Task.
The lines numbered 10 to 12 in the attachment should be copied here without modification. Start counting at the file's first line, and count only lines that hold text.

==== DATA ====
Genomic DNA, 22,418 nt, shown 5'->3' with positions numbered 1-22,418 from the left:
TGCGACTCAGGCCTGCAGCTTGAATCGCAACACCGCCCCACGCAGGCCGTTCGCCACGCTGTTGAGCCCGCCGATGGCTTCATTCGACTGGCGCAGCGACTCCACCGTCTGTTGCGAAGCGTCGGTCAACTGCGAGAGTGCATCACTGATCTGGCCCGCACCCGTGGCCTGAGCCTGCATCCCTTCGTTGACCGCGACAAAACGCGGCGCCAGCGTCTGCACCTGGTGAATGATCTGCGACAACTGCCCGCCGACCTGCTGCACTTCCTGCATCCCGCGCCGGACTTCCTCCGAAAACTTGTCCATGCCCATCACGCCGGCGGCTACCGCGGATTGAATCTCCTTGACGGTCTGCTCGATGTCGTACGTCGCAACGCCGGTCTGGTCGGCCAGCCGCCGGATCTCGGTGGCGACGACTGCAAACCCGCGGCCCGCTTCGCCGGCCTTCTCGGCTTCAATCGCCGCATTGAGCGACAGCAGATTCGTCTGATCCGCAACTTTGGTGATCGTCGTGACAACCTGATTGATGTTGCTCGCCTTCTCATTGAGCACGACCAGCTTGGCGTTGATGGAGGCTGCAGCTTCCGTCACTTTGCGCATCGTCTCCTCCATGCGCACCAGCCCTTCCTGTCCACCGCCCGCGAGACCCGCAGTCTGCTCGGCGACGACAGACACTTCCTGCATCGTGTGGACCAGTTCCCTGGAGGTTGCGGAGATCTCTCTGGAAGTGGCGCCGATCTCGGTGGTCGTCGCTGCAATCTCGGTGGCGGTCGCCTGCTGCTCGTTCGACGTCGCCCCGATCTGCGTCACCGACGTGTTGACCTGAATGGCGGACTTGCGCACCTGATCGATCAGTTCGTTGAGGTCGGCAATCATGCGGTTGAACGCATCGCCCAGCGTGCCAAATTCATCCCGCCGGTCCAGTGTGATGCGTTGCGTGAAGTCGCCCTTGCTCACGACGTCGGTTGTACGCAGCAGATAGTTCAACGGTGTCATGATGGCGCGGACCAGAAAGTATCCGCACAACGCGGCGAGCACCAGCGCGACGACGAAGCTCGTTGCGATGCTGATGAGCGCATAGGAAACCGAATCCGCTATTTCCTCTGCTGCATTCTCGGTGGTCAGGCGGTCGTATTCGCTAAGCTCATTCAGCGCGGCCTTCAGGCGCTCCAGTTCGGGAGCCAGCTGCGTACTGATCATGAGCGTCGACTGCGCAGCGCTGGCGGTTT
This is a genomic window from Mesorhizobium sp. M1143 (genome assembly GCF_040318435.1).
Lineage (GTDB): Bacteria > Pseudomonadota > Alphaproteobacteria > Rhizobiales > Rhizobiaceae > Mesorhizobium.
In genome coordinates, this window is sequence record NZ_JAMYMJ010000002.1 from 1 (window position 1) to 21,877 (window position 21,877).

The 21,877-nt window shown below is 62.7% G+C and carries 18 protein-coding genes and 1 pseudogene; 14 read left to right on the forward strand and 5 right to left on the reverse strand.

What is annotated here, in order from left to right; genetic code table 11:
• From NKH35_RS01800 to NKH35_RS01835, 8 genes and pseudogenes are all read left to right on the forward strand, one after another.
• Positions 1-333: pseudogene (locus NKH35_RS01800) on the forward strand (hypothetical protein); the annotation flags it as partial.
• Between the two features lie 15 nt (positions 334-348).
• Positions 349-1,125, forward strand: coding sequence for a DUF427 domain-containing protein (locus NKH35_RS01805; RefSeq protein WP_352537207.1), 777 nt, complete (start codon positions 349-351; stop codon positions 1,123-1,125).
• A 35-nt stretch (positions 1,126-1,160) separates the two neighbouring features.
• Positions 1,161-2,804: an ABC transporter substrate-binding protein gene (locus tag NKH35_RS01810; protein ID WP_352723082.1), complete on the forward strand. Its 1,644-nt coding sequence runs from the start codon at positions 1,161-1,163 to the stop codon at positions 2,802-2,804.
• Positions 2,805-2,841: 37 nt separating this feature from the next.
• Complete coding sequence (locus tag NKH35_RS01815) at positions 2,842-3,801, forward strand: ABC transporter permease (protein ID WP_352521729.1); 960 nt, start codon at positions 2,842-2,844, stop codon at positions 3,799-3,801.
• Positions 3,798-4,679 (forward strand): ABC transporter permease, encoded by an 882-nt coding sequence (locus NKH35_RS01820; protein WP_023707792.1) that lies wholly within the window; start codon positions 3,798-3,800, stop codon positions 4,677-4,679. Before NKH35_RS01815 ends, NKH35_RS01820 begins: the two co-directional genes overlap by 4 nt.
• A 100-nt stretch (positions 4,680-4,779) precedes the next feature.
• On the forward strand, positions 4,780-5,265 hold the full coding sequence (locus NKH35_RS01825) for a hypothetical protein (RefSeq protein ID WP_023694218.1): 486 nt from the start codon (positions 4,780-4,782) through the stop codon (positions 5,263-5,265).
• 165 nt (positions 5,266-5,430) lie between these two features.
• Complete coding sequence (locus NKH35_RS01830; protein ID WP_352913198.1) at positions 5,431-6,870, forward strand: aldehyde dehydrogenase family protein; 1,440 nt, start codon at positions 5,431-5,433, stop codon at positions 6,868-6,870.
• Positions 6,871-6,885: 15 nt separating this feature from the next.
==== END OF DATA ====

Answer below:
• Between the two features lie 15 nt (positions 334-348).
• Positions 349-1,125, forward strand: coding sequence for a DUF427 domain-containing protein (locus NKH35_RS01805; RefSeq protein WP_352537207.1), 777 nt, complete (start codon positions 349-351; stop codon positions 1,123-1,125).
• A 35-nt stretch (positions 1,126-1,160) separates the two neighbouring features.